Guilhem Vellut / CC BY 2.0

The Sounds of Sanpoji Pond

A Tokyo entry in the 100 Soundscapes of Japan

Guilhem Vellut / CC BY 2.0
Sleiman Azizi   - 2 min read

Shakujii Park in Tokyo's Nerima Ward is a classic metropolitan oasis. One of Tokyo's larger public spaces, the park is home Shakujii and Sanpoji ponds, a number of Shinto shrines, temples as well as the remains of Shakujii-jo, a castle built in the 13th century. The park is also a very popular spot for bird lovers with birdwatching a popular pastime.

The park's modern claim to fame, however, lies in the natural acoustics of its Sanpoji Pond. As part of the government's efforts to combat noise pollution and nurture a sense of pride in the local environment, the sounds of Sanpoji Pond were included in the 100 Soundscapes of Japan listing.

Now officially recognised courtesy of its birds, waters and plants, the pond has become an even much more loved and appreciated part of Tokyo. Throughout any time of the year, in any season, and from any part of the park or pond, the rustle of the wind amongst the pond's many plant species, the cries of its waterfowls and the gentle, almost hypnotic lapping of the pond's waters all combine to create an aural sensation that is soothing, refreshing and peaceful.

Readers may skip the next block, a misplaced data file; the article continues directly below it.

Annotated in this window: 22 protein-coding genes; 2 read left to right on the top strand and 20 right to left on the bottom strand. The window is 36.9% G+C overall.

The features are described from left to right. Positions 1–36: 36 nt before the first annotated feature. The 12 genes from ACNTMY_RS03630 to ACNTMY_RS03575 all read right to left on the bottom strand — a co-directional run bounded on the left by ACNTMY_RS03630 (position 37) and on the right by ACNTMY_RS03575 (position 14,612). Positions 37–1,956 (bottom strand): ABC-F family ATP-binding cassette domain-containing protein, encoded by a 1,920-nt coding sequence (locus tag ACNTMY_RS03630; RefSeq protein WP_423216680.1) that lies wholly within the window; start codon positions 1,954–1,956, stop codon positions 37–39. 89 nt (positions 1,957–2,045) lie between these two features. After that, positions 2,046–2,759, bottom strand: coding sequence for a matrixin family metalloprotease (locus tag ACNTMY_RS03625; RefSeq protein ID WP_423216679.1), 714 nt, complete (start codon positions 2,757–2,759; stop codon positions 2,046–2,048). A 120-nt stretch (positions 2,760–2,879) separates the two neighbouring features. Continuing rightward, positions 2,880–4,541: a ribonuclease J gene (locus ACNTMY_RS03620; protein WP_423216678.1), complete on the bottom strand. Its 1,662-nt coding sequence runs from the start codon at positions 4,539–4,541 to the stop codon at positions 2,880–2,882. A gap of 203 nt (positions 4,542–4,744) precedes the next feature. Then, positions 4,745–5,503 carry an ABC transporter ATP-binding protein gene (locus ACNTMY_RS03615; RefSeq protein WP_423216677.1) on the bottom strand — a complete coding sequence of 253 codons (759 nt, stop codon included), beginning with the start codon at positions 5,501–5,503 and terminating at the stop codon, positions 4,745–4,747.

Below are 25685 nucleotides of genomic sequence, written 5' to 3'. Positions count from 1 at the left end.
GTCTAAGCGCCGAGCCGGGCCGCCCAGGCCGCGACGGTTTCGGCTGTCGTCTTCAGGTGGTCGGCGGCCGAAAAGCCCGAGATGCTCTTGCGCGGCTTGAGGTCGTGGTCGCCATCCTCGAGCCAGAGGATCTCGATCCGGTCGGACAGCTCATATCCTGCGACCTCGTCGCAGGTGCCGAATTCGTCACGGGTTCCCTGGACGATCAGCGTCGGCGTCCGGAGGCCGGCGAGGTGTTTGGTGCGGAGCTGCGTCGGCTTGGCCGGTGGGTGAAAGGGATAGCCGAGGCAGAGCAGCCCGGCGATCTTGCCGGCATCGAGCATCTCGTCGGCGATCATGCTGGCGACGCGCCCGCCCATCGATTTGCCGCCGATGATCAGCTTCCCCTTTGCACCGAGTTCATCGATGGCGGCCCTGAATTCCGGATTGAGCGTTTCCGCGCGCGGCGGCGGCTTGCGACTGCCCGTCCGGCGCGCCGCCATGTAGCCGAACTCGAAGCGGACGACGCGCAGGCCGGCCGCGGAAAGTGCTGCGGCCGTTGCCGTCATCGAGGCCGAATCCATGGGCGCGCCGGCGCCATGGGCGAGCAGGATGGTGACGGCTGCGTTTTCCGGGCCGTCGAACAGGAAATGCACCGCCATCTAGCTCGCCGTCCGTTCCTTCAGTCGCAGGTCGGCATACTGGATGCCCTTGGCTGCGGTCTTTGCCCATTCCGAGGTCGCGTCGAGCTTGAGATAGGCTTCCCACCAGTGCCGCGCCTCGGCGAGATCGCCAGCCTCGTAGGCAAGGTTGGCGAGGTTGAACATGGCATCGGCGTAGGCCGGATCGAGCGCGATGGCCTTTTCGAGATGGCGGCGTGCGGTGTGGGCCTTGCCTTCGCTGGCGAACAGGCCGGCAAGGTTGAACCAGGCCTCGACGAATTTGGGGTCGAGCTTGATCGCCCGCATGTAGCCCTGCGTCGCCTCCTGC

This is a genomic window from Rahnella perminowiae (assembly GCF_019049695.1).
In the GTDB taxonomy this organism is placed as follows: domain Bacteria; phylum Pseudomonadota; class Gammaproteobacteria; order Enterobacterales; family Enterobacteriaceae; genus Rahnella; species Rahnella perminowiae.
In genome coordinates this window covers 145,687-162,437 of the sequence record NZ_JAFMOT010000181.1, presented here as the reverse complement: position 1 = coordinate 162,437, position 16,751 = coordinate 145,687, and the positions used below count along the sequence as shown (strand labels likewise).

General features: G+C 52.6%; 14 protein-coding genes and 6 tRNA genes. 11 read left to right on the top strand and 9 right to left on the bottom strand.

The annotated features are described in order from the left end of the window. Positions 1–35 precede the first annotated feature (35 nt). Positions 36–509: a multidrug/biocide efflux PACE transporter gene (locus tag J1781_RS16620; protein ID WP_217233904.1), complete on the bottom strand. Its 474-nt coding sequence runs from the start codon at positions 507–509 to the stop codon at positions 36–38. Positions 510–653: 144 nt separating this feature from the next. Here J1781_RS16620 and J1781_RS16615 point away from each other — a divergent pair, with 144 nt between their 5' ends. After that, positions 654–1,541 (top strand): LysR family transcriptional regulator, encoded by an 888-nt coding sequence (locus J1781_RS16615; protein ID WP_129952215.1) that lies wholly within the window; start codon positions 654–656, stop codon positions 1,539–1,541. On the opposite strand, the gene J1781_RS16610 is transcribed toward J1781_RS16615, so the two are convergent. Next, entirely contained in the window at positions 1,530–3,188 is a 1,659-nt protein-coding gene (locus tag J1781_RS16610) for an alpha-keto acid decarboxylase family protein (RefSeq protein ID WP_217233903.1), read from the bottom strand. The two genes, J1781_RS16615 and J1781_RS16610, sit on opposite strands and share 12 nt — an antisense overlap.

The bustling metropolis that is Tokyo comes built in with its own cacophony of noise, a true world city. Places like Sanpoji Pond, however, with their own contributions to the Japan experience, offer new and unique ways to enjoy the country and the city.

Getting there

Train: Take the Seibu-Ikebukuro Line to Shakuji-koen Station. The park is a 7-minute walk from the South Exit.

Bus: Take the Seibu Shinjuku Line to Kamiigusa Station. Board a Seibu bus bound for either Nagakubo (get off at Sampoji-ike bus stop) or Shakujikoen Mae (get off at Shakujikoen Mae bus stop). These two buses are available from Ogikubo Station on the JR Chuo Line.

Sleiman Azizi

Sleiman Azizi @sleiman.azizi

I'm a Japanese Permanent Resident with over 600 published articles on Japan as well as 5 English language books inspired by traditional Japanese literature.I'm also the Regional Partner for Tokyo, so if you've anything to say about Japan's never ending capital - or just Japan in general - don't b...